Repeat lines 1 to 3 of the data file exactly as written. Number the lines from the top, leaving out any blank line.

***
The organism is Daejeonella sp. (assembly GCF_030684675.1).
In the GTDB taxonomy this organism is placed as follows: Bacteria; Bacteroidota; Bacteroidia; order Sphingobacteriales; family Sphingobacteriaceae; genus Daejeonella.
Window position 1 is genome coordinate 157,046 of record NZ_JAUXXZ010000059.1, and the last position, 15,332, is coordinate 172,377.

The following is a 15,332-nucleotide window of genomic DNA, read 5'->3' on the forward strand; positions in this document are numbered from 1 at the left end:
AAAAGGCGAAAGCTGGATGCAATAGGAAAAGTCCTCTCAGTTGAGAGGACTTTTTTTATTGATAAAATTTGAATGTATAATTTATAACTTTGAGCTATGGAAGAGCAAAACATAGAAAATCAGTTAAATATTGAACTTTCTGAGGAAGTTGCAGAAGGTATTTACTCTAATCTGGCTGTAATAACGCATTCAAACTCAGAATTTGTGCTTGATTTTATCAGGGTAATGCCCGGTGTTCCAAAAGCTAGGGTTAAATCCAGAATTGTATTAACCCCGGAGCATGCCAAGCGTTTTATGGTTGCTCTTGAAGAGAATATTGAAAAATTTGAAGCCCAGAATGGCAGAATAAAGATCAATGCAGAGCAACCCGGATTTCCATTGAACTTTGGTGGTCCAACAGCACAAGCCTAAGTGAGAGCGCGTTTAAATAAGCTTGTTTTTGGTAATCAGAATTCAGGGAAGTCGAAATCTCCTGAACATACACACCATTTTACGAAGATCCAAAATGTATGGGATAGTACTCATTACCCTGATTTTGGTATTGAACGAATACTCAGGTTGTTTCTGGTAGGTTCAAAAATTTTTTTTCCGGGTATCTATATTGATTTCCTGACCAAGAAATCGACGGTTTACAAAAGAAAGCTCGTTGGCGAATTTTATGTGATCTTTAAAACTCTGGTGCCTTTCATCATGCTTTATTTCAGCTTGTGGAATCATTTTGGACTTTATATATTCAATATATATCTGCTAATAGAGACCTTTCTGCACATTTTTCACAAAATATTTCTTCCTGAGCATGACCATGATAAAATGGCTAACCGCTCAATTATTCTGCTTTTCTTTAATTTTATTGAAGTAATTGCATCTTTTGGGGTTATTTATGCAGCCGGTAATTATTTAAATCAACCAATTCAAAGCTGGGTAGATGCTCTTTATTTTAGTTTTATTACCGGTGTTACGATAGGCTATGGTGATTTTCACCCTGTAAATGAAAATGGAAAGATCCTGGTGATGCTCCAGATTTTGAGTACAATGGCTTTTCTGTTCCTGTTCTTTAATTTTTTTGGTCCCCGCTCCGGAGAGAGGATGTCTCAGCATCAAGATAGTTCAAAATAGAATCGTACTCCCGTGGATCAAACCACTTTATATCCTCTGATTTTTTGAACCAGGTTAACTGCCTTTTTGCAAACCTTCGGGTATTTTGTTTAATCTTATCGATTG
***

The organism is Daejeonella sp. (assembly GCF_030684675.1).
In the GTDB taxonomy this organism is placed as follows: Bacteria; Bacteroidota; Bacteroidia; order Sphingobacteriales; family Sphingobacteriaceae; genus Daejeonella.
Window position 1 is genome coordinate 157,046 of record NZ_JAUXXZ010000059.1, and the last position, 15,332, is coordinate 172,377.